It’s always a good idea to talk about money with your partner, whether you’re getting married, moving in together, or just getting serious about money.
But how do you talk about money with your partner?
Many people find this scary or uncomfortable, but don’t worry.
In this piece, we’ll talk about:
- When you should start to talk about money with your partner
- The best ways to talk about money with your partner
- Scripts to help start a conversation
- Essential things you should ALWAYS talk about with your partner
- How to find out what invisible scripts you and your partner have (& what to do about them) (+scripts to help start the conversation)
- What you should NEVER say to your partner when talking about money
- Answers to the most common questions about how to talk about money with your partner
- When should you talk to your partner about money?
- When you’re just getting to know someone, money talk probably isn’t a big part of your conversations, but that doesn’t mean it has to be that way. You can start a conversation about money by discussing who pays for dates, your salaries, or other money-related topics.
At this point, you probably don’t want to tell your partner everything about your income, debts, and mortgages. That might be a little too much…
When you and your partner are making an extensive life choice
You’ve been seeing each other for a while and are now in a serious relationship. Money is something that should be talked about profoundly. Now is not the time to brush it under the rug.
Before you move in together, you should discuss bills, rent, insurance, and how you’ll split costs.
Getting engaged is a fun time, but it’s also a time when you need to make some critical money choices. How will you tie the knot? How will the money be spent? Do you need to know about any deal-breakers BEFORE you get married? How will you split your property if you get a divorce? Not very romantic, but something to think about.
If you’re having a baby, you and your partner should talk about parental leave, how much money you’ll lose during that time, and how much you’ll need to spend on the new baby. Have those talks BEFORE any of these things happen that will change your life. You will be glad you did it in the future.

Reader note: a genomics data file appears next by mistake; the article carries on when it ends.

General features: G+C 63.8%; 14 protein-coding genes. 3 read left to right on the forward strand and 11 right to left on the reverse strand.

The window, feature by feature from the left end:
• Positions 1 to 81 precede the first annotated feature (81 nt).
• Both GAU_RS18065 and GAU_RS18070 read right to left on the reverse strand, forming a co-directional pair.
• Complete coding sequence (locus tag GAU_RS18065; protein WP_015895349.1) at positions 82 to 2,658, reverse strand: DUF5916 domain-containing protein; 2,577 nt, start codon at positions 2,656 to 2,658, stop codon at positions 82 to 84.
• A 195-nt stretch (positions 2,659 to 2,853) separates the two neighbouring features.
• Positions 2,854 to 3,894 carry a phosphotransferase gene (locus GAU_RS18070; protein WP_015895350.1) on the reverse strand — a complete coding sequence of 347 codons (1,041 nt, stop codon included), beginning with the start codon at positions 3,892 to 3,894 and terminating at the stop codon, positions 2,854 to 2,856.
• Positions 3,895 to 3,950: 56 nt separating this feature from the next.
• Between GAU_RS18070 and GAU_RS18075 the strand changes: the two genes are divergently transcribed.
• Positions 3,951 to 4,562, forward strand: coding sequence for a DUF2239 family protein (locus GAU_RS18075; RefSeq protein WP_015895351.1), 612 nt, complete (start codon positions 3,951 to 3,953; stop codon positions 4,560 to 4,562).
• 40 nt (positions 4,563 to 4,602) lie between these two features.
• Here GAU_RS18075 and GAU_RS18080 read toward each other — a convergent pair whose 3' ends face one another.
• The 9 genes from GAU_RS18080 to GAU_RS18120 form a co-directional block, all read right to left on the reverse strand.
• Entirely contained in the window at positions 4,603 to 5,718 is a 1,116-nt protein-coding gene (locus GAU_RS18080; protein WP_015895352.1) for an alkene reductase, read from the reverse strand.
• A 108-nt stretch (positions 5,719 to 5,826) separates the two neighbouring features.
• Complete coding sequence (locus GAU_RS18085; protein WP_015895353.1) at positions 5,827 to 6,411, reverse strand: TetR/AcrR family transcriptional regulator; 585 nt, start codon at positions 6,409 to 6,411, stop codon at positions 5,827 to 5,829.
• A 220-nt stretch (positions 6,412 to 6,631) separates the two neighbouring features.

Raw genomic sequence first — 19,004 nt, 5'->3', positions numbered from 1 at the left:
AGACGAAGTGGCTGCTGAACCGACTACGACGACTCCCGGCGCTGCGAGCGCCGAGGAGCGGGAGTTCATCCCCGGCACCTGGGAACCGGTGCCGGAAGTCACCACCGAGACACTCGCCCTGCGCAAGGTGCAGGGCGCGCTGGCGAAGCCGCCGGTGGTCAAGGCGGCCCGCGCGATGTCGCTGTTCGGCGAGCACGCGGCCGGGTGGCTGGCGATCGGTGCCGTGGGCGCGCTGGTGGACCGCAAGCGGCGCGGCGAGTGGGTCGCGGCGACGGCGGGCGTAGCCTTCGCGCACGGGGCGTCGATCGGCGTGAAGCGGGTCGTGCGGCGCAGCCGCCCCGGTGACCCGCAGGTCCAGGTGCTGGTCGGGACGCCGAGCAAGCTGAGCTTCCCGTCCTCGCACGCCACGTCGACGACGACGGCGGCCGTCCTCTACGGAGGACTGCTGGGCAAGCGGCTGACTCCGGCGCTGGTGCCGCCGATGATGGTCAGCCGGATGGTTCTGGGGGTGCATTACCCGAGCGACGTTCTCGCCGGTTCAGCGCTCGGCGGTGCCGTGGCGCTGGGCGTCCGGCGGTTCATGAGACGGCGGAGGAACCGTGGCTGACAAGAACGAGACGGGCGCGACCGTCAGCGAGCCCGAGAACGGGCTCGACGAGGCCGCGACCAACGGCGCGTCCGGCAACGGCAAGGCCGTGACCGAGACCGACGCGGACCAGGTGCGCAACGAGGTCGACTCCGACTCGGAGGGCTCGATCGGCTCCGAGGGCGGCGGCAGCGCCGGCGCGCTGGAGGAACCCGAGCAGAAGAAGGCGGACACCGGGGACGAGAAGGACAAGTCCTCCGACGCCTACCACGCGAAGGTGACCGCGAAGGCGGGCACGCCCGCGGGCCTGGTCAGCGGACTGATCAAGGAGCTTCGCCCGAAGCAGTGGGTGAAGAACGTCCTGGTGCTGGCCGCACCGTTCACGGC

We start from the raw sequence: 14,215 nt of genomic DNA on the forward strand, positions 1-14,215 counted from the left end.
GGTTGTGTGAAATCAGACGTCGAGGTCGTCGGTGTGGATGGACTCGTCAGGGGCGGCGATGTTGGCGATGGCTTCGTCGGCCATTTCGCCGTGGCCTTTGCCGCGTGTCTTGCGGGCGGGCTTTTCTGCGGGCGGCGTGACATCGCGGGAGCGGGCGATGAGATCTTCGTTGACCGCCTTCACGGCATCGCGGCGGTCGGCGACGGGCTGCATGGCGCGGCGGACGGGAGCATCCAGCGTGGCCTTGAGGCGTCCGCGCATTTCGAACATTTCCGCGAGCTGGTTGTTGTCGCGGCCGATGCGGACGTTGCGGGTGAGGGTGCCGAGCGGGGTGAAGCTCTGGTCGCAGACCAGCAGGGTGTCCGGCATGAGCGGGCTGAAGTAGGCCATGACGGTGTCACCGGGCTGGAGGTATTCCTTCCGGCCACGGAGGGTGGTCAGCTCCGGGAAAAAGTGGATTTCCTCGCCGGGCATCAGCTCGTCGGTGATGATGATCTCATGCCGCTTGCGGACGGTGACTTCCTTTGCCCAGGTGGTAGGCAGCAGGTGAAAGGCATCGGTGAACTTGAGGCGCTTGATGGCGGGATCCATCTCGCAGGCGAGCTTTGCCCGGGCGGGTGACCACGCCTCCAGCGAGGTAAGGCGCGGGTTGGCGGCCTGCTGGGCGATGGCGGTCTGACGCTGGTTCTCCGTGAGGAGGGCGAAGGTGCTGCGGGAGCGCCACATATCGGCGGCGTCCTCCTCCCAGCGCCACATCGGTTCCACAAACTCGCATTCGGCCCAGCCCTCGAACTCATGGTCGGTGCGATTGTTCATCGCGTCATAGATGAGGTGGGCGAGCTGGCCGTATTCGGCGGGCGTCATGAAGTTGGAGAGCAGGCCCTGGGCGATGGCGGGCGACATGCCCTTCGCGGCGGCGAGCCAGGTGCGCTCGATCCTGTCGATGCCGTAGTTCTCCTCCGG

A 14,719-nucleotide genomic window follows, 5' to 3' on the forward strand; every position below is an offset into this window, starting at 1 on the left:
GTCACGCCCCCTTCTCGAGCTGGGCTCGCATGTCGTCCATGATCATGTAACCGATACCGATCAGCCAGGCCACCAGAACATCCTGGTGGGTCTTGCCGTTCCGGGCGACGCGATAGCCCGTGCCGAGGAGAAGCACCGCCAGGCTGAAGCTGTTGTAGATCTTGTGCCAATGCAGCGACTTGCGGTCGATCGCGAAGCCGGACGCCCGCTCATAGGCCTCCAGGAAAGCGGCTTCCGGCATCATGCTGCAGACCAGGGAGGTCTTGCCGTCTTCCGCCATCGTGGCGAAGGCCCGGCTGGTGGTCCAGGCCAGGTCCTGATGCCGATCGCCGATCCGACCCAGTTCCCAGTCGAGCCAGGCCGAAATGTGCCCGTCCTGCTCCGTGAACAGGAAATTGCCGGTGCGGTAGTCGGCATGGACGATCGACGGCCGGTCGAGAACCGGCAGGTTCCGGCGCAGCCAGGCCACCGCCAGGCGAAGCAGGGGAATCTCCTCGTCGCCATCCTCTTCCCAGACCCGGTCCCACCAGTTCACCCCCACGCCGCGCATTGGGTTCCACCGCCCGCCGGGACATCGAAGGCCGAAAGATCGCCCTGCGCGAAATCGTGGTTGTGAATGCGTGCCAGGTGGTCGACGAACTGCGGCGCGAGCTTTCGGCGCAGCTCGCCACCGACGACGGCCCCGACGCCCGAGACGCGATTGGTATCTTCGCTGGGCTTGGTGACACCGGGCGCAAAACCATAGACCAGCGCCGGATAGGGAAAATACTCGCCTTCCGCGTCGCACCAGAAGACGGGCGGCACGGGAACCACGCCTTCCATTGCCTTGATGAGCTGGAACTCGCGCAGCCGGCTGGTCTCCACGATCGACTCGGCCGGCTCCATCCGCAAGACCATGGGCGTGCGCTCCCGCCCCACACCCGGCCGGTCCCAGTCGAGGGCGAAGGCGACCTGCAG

After you’ve tied the knot
It would help if you talked about money a lot by now. But it’s surprising that many people still don’t talk much about money after ten years of marriage.
This is often because one person is better with money and takes care of it, or because one person doesn’t work and the person who does takes care of everything.
No matter where you live or how much money you have, you should try to talk more openly about money. You can always start checking in with your partner to ensure you are on the same page.
Your goals and financial situation may change in the future, so start now to talk openly with your partner about money. It will make any changes much easier to deal with.
Want to know how to talk to your spouse about money?
Get ready for a money talk.
- Are you ready to get out of debt, save money, and start making real money? Get my Ultimate Guide to Personal Finances for FREE.
- How to talk about money for the first time with your partner
- How to get ready for your first talk about money
- It might sound painful to talk about money with your partner, but I promise it doesn’t have to be awkward. Even though it sounds cheesy, it can bring you closer together.
Having the right mindset is the key to getting your first big money talk off on the right foot. Asking for their advice or thoughts is one way to bring up the subject, even if you don’t need it.
How to start a conversation about money
Take it slow at first if you’re nervous about bringing up the subject.
“Hey, I’ve been trying to learn more about money lately. What are your thoughts on investing vs. saving?”
If you don’t get a response, try being more clear:
“Okay, well, I have one more question. What do you think of how I spend my money? Do you think I should change anything?”
I’m sure they’ll have something to say about it, and even though you’re putting yourself out there, it will at least start a conversation.
Ask them again after a few days, “What do you think? Should I pay off my credit card or my student loans?”
Then, a few days later, tell them you’ve been doing more research. “I bought a book about money, which had some exciting things. What do you think about us talking together about our money?
When you sit down to talk, ask your partner’s opinion again: “I know you pay for everything with cash, but this guy says we should use credit cards to build our credit and keep track of how much we spend. How do you feel?”
The goal of these short meetings about money should be to agree that money is essential to both of you and that you should work together. All done!
If everything goes well, Blanket Mortgage ask your partner if they would be willing to sit with you again to discuss your money.
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Essential points for couples to talk about money
Here are some things to think about and talk about before your big money talk:
- Should you tell your partner about your money?
- When you talk with your partner about money, being honest and open is essential.
- If you hide your money or lie about it, it could cause problems in your relationship. You can avoid this by just being honest.
- When it comes to money, it’s best to trust each other, especially in a close relationship.
Don’t forget that it’s best to start slowly and be honest.